“The score is associated with only minimal differences in birth weight, but it predicts clear differences in weight during early childhood and profound differences on weight trajectory and risk of developing severe obesity in subsequent years,” said Kathiresan.

The research is published in Cell in a paper titled, “Polygenic Prediction of Weight and Obesity Trajectories from Birth to Adulthood.

Ali Torkamani
Ali Torkamani, PhD

“The power to identify people who are at high risk for obesity at birth is striking” noted Ali Torkamani, PhD, director of genomics and genome informatics at the Scripps Research Translational Institute. “However,” he added, “the genetic risk for obesity seems to have mostly expressed itself by the time people reach the age of 8 years old.” Torkamani said that “it remains to be seen if and how people could use this information early in life to prevent lifelong obesity.” Torkamani’s accompanying commentary on the study appears in alongside the research article in Cell. 

Khera told GEN that many people are stigmatized for severe obesity based on the assumption that it is due to a lack of willpower or poor choices. This result may begin to destigmatize obesity in society in addition to providing important health information to those with high polygenic obesity scores who are also at higher risk for lots of other health complications. It also suggests how some people’s DNA puts them at markedly increased risk for obesity, helping to answer the question: “Is there a genetic reason why I have so much trouble keeping the weight off?” Lastly, and prognostically, the score identifies a subset of the population who is at substantially increased risk for developing severe obesity—this raises the potential for a targeted intervention.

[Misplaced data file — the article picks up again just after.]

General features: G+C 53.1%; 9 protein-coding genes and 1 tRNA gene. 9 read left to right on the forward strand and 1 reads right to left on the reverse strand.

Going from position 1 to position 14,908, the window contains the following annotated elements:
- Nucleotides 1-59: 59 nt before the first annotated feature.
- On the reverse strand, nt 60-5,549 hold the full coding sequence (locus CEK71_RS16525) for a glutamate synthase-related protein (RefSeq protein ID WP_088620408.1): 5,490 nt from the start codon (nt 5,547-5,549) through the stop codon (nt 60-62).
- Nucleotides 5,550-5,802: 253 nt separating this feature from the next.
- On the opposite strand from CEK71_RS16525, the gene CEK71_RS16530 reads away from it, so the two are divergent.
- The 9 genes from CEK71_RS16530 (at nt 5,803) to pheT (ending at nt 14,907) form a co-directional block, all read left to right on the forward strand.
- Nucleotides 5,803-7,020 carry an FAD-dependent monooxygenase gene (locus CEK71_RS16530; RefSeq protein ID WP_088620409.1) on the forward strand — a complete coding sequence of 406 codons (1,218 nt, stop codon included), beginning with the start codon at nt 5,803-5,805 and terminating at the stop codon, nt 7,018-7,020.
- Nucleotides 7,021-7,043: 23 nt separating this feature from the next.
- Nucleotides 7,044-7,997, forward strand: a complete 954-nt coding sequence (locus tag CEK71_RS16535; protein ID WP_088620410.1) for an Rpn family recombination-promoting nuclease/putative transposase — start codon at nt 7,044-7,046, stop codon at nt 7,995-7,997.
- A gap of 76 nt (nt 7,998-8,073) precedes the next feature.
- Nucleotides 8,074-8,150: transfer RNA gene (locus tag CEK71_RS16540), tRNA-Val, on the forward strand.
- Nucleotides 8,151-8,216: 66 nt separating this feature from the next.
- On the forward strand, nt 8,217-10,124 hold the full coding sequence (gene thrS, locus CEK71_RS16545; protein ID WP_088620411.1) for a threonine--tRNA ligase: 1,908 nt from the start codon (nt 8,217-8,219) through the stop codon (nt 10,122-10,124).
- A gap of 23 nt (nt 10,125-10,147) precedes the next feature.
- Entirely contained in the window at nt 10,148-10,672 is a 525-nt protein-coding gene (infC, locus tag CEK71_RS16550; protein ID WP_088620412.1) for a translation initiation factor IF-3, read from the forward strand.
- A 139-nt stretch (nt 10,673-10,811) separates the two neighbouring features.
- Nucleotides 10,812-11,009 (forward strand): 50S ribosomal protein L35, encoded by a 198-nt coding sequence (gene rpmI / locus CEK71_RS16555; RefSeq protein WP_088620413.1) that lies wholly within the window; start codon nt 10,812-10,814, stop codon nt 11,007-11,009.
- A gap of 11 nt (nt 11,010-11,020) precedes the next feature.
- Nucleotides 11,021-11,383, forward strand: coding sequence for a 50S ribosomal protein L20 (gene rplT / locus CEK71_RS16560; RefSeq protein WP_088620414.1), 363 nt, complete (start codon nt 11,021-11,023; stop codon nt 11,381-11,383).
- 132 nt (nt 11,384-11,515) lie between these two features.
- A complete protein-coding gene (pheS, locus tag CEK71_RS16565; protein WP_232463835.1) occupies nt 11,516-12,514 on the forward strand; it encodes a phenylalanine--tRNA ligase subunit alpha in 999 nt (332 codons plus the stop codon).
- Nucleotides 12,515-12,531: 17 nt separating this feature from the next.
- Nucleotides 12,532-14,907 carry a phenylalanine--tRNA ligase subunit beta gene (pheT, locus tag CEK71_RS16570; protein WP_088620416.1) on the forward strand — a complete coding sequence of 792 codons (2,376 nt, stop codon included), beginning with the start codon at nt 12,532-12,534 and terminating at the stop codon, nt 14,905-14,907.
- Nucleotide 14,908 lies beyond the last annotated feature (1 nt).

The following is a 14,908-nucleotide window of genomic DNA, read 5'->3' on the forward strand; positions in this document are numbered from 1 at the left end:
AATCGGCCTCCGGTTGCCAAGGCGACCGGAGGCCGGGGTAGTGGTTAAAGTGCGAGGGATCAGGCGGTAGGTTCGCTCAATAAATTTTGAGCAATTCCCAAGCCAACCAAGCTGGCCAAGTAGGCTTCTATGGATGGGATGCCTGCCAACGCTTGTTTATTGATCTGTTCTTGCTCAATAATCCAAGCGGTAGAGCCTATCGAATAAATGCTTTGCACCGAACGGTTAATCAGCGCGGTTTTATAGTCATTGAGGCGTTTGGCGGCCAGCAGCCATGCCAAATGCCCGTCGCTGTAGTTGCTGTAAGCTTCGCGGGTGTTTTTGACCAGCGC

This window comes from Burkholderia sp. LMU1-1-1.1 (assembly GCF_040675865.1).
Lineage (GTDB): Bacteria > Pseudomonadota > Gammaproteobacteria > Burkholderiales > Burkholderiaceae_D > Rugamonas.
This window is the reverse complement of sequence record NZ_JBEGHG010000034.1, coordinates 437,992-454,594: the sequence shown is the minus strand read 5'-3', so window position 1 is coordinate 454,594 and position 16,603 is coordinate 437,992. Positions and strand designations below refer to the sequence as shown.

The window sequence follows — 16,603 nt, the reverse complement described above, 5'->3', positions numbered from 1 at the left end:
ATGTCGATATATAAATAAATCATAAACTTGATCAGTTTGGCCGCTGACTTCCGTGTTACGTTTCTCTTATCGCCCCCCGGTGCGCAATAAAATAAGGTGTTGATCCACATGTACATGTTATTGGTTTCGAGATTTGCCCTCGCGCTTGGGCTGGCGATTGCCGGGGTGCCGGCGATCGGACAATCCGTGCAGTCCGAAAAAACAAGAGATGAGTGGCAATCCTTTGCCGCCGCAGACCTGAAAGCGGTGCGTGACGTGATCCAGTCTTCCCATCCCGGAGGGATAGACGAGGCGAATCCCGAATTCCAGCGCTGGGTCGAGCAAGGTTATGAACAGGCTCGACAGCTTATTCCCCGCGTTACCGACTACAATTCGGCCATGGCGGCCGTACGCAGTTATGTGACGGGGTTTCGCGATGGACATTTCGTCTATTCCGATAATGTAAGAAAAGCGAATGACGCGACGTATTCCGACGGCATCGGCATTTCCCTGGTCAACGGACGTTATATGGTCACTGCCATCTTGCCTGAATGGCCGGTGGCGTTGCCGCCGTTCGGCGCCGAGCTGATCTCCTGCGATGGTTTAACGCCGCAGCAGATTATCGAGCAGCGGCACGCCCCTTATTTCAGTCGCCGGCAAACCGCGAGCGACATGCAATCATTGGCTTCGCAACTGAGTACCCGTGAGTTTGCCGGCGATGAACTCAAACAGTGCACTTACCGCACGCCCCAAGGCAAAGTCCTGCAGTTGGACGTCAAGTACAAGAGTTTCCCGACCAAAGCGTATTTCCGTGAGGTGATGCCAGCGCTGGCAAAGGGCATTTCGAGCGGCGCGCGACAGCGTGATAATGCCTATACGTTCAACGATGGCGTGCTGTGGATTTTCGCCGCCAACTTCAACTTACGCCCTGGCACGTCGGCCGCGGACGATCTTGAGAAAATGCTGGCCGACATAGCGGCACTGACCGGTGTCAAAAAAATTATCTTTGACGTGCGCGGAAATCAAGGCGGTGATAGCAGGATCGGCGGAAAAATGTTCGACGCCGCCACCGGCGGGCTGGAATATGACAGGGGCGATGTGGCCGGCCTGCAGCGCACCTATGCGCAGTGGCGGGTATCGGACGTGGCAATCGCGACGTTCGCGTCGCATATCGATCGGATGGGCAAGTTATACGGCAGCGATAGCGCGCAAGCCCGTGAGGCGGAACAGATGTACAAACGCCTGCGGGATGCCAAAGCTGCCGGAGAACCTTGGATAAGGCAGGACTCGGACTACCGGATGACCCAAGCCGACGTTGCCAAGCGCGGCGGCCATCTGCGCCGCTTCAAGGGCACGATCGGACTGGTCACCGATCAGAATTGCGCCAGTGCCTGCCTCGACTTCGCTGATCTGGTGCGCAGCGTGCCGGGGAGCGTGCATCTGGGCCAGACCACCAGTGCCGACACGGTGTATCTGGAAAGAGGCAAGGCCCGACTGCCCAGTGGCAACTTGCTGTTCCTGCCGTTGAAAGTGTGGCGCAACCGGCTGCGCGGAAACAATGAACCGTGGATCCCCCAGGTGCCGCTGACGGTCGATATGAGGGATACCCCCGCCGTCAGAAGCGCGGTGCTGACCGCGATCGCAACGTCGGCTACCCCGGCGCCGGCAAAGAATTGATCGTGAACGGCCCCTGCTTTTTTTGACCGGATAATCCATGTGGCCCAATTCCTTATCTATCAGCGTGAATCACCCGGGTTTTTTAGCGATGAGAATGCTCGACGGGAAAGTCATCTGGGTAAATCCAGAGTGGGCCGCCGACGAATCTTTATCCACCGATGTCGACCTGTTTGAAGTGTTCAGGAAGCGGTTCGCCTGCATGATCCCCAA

However, the score simply predicts a risk—not more than that. Indeed, 17% of people with high-risk scores maintained a normal weight. “What’s really important here is that we have a new approach to ‘genome interpretation’ that could be done anytime after birth,” noted Khera. He added that, for diseases like coronary artery disease and breast cancer, “we clearly showed that these high-risk individuals—who are at quadruple the normal risk—are flying under the radar in our clinical practice.” So, finding and helping these individuals is a major goal for coming years.

“The ability to identify high-risk individuals from the time of birth may facilitate targeted strategies for obesity prevention with increased impact or cost-effectiveness,” said Khera.

Khera noted that “the evidence that genetic starts to manifest itself very early in life highlights the critical importance of public health interventions that start at a young age. This will take a lot of work to optimize, but healthier foods in our schools, education, provision of a safe environment for kids to play—these will all be important pieces of the puzzle.”